Gamer Buy Curious?


posted 4/23/2007 by The GN Staff
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One of the biggest challenges the gaming industry faces right now is how to attract new people to the field, how to create more gamers.  It's a question a lot of gamers ask as well (usually trying to turn on a significant other to gaming).  So we posed the following question to our staff: "What games would you use to get someone into gaming" and to make it harder we outlawed the easy answer of "Just buy them a Wii".  The following is a list of some games you can use to try and convert your non-gaming friends and family into gamers.

Dave Gamble – Staff Writer
When I’m showing a non-gamer exactly what he/she is missing by assuming that gaming is all blood, guts, or Pong™ (What can I say? I run with an older crowd), I will nearly always choose a PC-based sim. Depending on the mutual interests that led me to demo the PC sim world in the first place (which, given my limited interests, is either flying or auto racing), I will demonstrate the possibilities with one or two of the high-end sims that I have. For racing, it will be either SimBin’s GTR2 for its high degree of polish and eye candy, or rFactor for its nearly infinite expandability via free mods. Both have stunningly accurate physics models, and it is not unusual (in fact, it’s the norm) for a first-timer to struggle for hours before making their first successful circumnavigation of a track.
For flying, I will choose between Microsoft Flight Sim X with the CH yoke and Saitek rudder pedals or Ubisoft’s Pacific Fighters with the Saitek X52 and rudder pedals. Both flight sims also absolutely stun when coupled with the TrackIR head tracking system. 
For the really adventurous, I set them up in Battlefield 2 where they can experience driving a tank, running themselves over with a Jeep, or flying a helicopter gunship. Oddly enough, that’s the one they seem to have the most success at.
Rachel Steiner – Staff Writer
As far as getting someone into gaming, the games I would choose to have them play would depend on what genres they like. If they aren't huge into gaming perhaps look at the types of movie they're into and try to choose accordingly. If I had someone with similar tastes to my own, I would probably start off with a game like Chrono Trigger. Chrono Trigger has an epic storyline of time travel and has great replay value due to the sheer number of endings the game has. Also, the diverse group of characters usually means that everyone will have someone they relate to.
Next would be Dragon Warrior 4. I've always had a special place in my heart for the Dragon Warrior series and the fourth installment in particular. The game starts off with 4 chapters that follow your companions. You get a look into their lives and what exactly led them to go adventuring and eventually meet up with your hero in Chapter 5. After Dragon Warrior 4 then would come Final Fantasy 6 (3 in America). The pattern with these games is not necessarily the graphics but that the characters and stories are memorable. Each character has a different reason for being where they are and because of that, anyone can find someone that they like.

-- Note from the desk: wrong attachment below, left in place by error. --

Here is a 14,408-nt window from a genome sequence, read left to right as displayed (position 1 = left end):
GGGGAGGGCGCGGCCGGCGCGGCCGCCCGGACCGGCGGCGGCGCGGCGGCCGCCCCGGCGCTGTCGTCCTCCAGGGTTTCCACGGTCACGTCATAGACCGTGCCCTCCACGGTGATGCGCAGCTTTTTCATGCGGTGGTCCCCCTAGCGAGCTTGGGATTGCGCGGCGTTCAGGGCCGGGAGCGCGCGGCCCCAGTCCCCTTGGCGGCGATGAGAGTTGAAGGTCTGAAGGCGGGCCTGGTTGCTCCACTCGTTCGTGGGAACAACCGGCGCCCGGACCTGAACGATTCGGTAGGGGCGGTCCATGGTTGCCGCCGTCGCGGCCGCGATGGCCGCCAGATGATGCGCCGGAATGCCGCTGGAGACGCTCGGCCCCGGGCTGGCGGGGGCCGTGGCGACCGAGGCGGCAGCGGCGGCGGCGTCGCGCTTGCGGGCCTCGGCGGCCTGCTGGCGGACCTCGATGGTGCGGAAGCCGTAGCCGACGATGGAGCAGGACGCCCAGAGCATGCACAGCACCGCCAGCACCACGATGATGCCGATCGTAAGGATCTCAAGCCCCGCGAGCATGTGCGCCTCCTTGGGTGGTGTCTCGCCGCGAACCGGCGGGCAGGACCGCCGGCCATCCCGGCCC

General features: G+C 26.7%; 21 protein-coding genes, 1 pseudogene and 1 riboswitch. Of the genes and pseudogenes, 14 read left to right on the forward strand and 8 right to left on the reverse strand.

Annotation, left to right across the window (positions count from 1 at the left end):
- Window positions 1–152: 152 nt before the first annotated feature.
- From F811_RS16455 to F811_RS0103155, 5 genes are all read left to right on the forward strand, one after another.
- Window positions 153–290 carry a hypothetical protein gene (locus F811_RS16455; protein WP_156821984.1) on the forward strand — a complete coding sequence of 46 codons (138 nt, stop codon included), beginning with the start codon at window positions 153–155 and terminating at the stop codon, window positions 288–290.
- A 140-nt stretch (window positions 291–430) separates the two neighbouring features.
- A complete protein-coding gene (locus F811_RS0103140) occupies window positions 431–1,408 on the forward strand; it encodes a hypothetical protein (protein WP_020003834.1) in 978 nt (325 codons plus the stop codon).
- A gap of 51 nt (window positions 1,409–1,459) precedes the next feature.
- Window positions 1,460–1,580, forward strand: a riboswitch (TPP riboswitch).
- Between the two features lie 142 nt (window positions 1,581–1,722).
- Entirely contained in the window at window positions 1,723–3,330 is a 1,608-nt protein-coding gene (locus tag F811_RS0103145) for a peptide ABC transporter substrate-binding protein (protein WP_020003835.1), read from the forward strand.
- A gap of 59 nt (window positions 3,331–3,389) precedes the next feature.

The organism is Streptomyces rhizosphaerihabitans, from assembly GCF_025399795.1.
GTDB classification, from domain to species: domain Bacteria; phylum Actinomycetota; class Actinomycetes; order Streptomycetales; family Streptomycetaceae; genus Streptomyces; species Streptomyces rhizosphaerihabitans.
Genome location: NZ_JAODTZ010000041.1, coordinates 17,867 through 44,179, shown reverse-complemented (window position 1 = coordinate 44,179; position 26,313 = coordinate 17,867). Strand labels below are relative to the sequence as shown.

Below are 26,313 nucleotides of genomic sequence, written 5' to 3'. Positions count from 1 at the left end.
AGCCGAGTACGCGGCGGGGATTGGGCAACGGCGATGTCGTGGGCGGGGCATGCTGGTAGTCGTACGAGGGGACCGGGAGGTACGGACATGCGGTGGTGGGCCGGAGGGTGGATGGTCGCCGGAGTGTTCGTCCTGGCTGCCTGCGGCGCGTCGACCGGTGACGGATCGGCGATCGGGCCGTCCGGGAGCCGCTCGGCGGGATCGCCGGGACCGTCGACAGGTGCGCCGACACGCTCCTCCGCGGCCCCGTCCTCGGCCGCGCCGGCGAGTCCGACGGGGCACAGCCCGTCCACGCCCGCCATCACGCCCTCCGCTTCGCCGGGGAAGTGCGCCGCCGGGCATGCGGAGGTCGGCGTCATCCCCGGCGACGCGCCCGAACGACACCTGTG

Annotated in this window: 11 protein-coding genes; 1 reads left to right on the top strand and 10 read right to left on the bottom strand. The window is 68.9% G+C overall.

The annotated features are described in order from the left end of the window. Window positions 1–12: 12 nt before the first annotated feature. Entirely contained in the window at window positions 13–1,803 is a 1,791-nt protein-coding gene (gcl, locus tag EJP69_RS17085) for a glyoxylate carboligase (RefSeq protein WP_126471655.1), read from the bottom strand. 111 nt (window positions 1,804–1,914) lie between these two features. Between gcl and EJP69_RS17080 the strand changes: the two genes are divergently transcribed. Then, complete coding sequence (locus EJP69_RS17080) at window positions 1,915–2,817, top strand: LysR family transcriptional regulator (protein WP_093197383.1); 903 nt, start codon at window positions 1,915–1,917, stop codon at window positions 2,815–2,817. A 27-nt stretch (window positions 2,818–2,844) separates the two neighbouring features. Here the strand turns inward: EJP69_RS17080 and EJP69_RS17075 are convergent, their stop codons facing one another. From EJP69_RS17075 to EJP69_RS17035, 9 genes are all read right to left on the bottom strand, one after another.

Ben Berry – Staff Writer
What I find usually leads people to gaming is something that is simple to pick up and play, but offers enough depth that if they start to enjoy it they can begin to explore more. One of the games I was most surprised by was Hexic, which is a Bejeweled/Tetris clone. I originally started playing it simply to grab some easy achievement points but once I got into it, I was hooked. I’ve played something like 6 hours of this game trying for some of the more difficult feats, and it went from a casual game experience to a minor obsession. 
Clearly, the Wii is the leader at this right now, but one thing I wouldn’t do is give a brand new gamer a Wii remote and let them play WarioWare. There’s a big difference between a game that starts simple and sucks you in, and one that for the most part has you do simple movements that aren’t really a “game”. It might be ideal in a party situation, but for introducing new gamers, it isn’t where I’d want to start. Something like Rayman: Raving Rabbids which offers instructions on how to perform each move, and the mini-games have more of a feeling of accomplishment to them would be a much better starting point.
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